How Does Polyurea Measure Up To Other Coatings?

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In concrete coatings, knowledge is power. It can mean the difference between choosing a product that saves time and money or requires more maintenance.

How does polyurea compare to other similar coatings

You can’t go back to cheaper, less flexible, or less resilient materials once you have “gone” polyurea. Although polyureas are more expensive than other products, their cost is often offset by the time, labor, and downtime savings that they offer over other polymer-based coatings.

These are the main differences between epoxy, polyurethane, and polyurea.

Less installation and cure time. 

Polyurea is much quicker to apply than to cure. It can be applied in hours and fully cures within one day. You can get your customer back up and running in half the time it takes to apply 80- or 100-solids Polyurea.

Larger range of installation temperatures

Customers often believe concrete polyurea jobs can be done in the summer. This is not true for epoxy coatings which require temperatures over 50F. This temperature range will remain a pleasant memory for many until spring, when outdoor projects can be completed. With a range of installation temperatures from 30F below to well over 100F, your customer doesn’t need to worry about picking the right time of year, and you, the installer, about a temperature-controlled environment or seasonal limits.

Greater resilience and maintenance-free longevity

Polyurea and epoxy bond well to concrete. However, epoxy’s bond strength is weaker, so it must be repainted every 4-7 years. Polyurethane and epoxy share some flexibility, but the polyurea will not need to be replaced every few years. Epoxy’s bond strength is strong, but hot tires can easily pick it up. This makes epoxy less suitable for use around cars, garage floors, and other commercial and industrial applications. Polyurea, on the other hand, is virtually maintenance-free. Epoxy does require some upkeep. It would help if you discussed costs with your customer. This includes the cost of materials and installation. However, ongoing maintenance costs for polyurea are a very attractive option.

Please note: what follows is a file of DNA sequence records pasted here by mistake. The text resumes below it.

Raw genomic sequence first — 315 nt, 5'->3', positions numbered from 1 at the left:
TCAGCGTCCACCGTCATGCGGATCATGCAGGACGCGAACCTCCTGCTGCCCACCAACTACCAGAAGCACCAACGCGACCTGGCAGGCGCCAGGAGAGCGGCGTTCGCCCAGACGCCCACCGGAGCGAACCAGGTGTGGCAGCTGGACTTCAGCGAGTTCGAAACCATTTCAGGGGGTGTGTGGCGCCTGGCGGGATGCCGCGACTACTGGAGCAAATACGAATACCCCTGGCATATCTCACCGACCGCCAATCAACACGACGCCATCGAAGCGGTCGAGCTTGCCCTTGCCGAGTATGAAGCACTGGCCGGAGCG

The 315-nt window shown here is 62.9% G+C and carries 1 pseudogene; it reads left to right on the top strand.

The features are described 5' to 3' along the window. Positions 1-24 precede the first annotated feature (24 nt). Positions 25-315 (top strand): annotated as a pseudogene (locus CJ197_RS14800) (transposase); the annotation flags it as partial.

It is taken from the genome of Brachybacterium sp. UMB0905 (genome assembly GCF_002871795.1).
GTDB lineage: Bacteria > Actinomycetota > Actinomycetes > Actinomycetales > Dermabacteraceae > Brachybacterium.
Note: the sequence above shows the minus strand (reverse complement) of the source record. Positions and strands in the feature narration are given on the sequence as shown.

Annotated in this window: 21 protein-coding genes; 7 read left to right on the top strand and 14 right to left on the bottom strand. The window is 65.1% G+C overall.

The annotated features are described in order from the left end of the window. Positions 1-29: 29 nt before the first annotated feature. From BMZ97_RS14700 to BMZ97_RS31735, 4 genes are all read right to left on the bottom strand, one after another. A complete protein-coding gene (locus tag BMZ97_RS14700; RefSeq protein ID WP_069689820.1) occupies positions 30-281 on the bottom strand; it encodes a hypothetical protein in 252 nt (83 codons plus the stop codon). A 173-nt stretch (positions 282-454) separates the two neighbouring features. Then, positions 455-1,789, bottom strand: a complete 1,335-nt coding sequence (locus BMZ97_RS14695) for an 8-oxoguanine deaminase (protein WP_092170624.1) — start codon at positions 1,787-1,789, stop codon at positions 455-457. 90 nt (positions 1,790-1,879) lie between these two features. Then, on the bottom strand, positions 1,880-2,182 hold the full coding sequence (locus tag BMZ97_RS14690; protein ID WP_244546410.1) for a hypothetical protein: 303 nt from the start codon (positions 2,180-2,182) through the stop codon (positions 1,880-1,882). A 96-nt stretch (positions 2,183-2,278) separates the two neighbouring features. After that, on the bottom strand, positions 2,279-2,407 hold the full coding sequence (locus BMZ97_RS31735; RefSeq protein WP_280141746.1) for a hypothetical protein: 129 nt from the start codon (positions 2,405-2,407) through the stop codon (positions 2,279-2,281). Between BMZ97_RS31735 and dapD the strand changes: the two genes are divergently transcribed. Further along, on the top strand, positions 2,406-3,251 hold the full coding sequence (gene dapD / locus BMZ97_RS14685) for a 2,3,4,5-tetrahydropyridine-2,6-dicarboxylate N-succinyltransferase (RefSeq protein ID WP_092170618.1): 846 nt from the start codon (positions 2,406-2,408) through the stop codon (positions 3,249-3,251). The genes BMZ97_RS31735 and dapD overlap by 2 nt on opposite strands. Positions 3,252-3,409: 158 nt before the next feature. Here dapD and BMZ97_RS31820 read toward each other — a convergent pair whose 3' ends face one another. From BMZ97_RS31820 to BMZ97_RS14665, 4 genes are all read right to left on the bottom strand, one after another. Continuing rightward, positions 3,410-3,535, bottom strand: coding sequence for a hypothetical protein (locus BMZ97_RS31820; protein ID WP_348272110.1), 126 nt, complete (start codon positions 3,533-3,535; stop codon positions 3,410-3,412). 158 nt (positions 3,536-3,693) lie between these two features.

For better air quality, lower VOCs are recommended. 

Today’s environment is becoming more conscious, and customers are aspiring to be more environmentally friendly. This means that your team must have fewer VOCs (volatile organic compounds) to inhale and smell while they work. Polyurea is the most environmentally friendly of all polyurethanes and epoxy. It also has a low VOC count and a very low odor after curing.

Superior durability: Chemical and UV resistance, both polyurea and polyurethane, are highly resistant to oil. Polyurea is chemical- and scratch-resistant. Polyurethane and polyurea are both suitable for outdoor applications where UV exposure is a concern. However, polyurea provides better UV protection than polyurethane. The polyurea will eventually yellow from UV rays and may be degraded.

It’s easy to use and looks great. 

Polyurea can perform the same functions as epoxy in terms of ease-of-use and workability, color, and decorative additives, but without epoxy’s lengthy application and cure times or installation restrictions.

Polyurea isn’t always the best choice for concrete flooring. Every project has its specifications and budget. To learn whether polyurea is the best fit for your concrete flooring project, click here.

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